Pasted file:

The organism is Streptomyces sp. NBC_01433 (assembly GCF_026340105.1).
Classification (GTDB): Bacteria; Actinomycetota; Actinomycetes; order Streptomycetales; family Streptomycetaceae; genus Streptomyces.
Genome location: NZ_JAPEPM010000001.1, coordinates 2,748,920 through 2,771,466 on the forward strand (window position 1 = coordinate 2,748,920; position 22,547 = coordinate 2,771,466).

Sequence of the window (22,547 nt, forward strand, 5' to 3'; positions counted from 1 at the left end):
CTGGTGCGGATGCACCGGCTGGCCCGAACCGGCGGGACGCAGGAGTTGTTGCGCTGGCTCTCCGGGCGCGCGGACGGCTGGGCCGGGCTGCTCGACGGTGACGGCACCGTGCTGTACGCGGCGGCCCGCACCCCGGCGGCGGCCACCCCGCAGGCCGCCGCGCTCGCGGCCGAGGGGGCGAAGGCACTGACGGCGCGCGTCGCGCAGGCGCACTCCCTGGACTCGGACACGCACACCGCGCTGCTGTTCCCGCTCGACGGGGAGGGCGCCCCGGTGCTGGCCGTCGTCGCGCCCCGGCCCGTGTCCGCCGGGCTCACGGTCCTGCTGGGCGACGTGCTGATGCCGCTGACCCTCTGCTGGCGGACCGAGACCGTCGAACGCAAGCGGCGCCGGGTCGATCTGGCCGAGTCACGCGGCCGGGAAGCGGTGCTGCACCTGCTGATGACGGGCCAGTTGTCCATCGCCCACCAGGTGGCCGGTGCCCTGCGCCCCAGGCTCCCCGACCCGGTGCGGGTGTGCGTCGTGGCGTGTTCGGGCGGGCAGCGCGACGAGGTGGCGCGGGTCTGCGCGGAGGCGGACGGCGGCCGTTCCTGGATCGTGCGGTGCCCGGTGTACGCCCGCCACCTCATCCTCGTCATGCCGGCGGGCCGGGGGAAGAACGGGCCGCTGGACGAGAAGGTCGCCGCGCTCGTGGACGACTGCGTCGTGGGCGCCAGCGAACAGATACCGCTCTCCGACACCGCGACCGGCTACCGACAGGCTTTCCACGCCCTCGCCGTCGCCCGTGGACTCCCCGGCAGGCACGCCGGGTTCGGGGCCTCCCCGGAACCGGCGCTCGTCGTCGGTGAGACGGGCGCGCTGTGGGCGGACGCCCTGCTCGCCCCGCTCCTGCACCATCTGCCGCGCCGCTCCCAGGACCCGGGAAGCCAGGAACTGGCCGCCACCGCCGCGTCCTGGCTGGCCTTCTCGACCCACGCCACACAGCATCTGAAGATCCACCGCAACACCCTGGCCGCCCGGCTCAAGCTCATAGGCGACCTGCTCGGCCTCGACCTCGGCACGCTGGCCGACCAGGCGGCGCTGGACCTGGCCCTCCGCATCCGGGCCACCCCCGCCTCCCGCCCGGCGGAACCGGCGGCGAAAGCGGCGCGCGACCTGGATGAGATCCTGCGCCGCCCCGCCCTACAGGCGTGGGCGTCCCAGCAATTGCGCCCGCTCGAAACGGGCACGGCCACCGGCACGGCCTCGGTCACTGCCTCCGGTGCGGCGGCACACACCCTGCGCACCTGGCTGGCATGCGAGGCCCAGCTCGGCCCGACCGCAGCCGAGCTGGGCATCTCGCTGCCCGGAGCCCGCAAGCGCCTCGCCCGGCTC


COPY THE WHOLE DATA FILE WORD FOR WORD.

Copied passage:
The organism is Streptomyces sp. NBC_01433 (assembly GCF_026340105.1).
Classification (GTDB): Bacteria; Actinomycetota; Actinomycetes; order Streptomycetales; family Streptomycetaceae; genus Streptomyces.
Genome location: NZ_JAPEPM010000001.1, coordinates 2,748,920 through 2,771,466 on the forward strand (window position 1 = coordinate 2,748,920; position 22,547 = coordinate 2,771,466).

Sequence of the window (22,547 nt, forward strand, 5' to 3'; positions counted from 1 at the left end):
CTGGTGCGGATGCACCGGCTGGCCCGAACCGGCGGGACGCAGGAGTTGTTGCGCTGGCTCTCCGGGCGCGCGGACGGCTGGGCCGGGCTGCTCGACGGTGACGGCACCGTGCTGTACGCGGCGGCCCGCACCCCGGCGGCGGCCACCCCGCAGGCCGCCGCGCTCGCGGCCGAGGGGGCGAAGGCACTGACGGCGCGCGTCGCGCAGGCGCACTCCCTGGACTCGGACACGCACACCGCGCTGCTGTTCCCGCTCGACGGGGAGGGCGCCCCGGTGCTGGCCGTCGTCGCGCCCCGGCCCGTGTCCGCCGGGCTCACGGTCCTGCTGGGCGACGTGCTGATGCCGCTGACCCTCTGCTGGCGGACCGAGACCGTCGAACGCAAGCGGCGCCGGGTCGATCTGGCCGAGTCACGCGGCCGGGAAGCGGTGCTGCACCTGCTGATGACGGGCCAGTTGTCCATCGCCCACCAGGTGGCCGGTGCCCTGCGCCCCAGGCTCCCCGACCCGGTGCGGGTGTGCGTCGTGGCGTGTTCGGGCGGGCAGCGCGACGAGGTGGCGCGGGTCTGCGCGGAGGCGGACGGCGGCCGTTCCTGGATCGTGCGGTGCCCGGTGTACGCCCGCCACCTCATCCTCGTCATGCCGGCGGGCCGGGGGAAGAACGGGCCGCTGGACGAGAAGGTCGCCGCGCTCGTGGACGACTGCGTCGTGGGCGCCAGCGAACAGATACCGCTCTCCGACACCGCGACCGGCTACCGACAGGCTTTCCACGCCCTCGCCGTCGCCCGTGGACTCCCCGGCAGGCACGCCGGGTTCGGGGCCTCCCCGGAACCGGCGCTCGTCGTCGGTGAGACGGGCGCGCTGTGGGCGGACGCCCTGCTCGCCCCGCTCCTGCACCATCTGCCGCGCCGCTCCCAGGACCCGGGAAGCCAGGAACTGGCCGCCACCGCCGCGTCCTGGCTGGCCTTCTCGACCCACGCCACACAGCATCTGAAGATCCACCGCAACACCCTGGCCGCCCGGCTCAAGCTCATAGGCGACCTGCTCGGCCTCGACCTCGGCACGCTGGCCGACCAGGCGGCGCTGGACCTGGCCCTCCGCATCCGGGCCACCCCCGCCTCCCGCCCGGCGGAACCGGCGGCGAAAGCGGCGCGCGACCTGGATGAGATCCTGCGCCGCCCCGCCCTACAGGCGTGGGCGTCCCAGCAATTGCGCCCGCTCGAAACGGGCACGGCCACCGGCACGGCCTCGGTCACTGCCTCCGGTGCGGCGGCACACACCCTGCGCACCTGGCTGGCATGCGAGGCCCAGCTCGGCCCGACCGCAGCCGAGCTGGGCATCTCGCTGCCCGGAGCCCGCAAGCGCCTCGCCCGGCTC